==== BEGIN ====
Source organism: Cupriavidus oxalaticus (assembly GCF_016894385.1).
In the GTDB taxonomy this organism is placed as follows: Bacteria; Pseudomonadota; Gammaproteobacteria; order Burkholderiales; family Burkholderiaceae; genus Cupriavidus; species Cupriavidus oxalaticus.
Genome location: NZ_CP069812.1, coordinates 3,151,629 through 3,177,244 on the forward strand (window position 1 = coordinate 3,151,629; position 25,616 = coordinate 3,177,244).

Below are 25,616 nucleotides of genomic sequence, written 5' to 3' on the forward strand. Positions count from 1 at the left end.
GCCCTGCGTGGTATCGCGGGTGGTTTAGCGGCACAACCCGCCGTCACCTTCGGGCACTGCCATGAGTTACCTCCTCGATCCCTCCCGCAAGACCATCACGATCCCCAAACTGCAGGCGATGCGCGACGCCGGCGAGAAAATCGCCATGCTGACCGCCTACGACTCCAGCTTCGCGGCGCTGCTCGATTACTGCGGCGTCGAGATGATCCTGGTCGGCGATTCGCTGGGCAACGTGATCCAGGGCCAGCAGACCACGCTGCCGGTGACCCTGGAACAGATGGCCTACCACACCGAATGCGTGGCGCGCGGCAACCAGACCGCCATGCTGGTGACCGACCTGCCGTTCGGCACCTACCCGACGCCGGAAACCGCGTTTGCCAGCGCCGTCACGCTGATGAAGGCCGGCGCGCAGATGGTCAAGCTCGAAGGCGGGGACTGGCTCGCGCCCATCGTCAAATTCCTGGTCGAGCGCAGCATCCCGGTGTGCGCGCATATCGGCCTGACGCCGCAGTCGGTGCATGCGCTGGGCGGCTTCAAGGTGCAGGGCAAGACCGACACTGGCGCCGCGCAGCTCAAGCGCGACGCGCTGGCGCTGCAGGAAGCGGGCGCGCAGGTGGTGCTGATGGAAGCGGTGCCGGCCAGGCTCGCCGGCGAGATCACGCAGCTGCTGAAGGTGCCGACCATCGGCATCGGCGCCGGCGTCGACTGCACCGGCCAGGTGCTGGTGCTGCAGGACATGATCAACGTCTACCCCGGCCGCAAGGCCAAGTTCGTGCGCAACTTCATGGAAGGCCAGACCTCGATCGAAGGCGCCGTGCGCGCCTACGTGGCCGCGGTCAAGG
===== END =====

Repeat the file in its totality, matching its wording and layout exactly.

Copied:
Source organism: Cupriavidus oxalaticus (assembly GCF_016894385.1).
In the GTDB taxonomy this organism is placed as follows: Bacteria; Pseudomonadota; Gammaproteobacteria; order Burkholderiales; family Burkholderiaceae; genus Cupriavidus; species Cupriavidus oxalaticus.
Genome location: NZ_CP069812.1, coordinates 3,151,629 through 3,177,244 on the forward strand (window position 1 = coordinate 3,151,629; position 25,616 = coordinate 3,177,244).

Below are 25,616 nucleotides of genomic sequence, written 5' to 3' on the forward strand. Positions count from 1 at the left end.
GCCCTGCGTGGTATCGCGGGTGGTTTAGCGGCACAACCCGCCGTCACCTTCGGGCACTGCCATGAGTTACCTCCTCGATCCCTCCCGCAAGACCATCACGATCCCCAAACTGCAGGCGATGCGCGACGCCGGCGAGAAAATCGCCATGCTGACCGCCTACGACTCCAGCTTCGCGGCGCTGCTCGATTACTGCGGCGTCGAGATGATCCTGGTCGGCGATTCGCTGGGCAACGTGATCCAGGGCCAGCAGACCACGCTGCCGGTGACCCTGGAACAGATGGCCTACCACACCGAATGCGTGGCGCGCGGCAACCAGACCGCCATGCTGGTGACCGACCTGCCGTTCGGCACCTACCCGACGCCGGAAACCGCGTTTGCCAGCGCCGTCACGCTGATGAAGGCCGGCGCGCAGATGGTCAAGCTCGAAGGCGGGGACTGGCTCGCGCCCATCGTCAAATTCCTGGTCGAGCGCAGCATCCCGGTGTGCGCGCATATCGGCCTGACGCCGCAGTCGGTGCATGCGCTGGGCGGCTTCAAGGTGCAGGGCAAGACCGACACTGGCGCCGCGCAGCTCAAGCGCGACGCGCTGGCGCTGCAGGAAGCGGGCGCGCAGGTGGTGCTGATGGAAGCGGTGCCGGCCAGGCTCGCCGGCGAGATCACGCAGCTGCTGAAGGTGCCGACCATCGGCATCGGCGCCGGCGTCGACTGCACCGGCCAGGTGCTGGTGCTGCAGGACATGATCAACGTCTACCCCGGCCGCAAGGCCAAGTTCGTGCGCAACTTCATGGAAGGCCAGACCTCGATCGAAGGCGCCGTGCGCGCCTACGTGGCCGCGGTCAAGG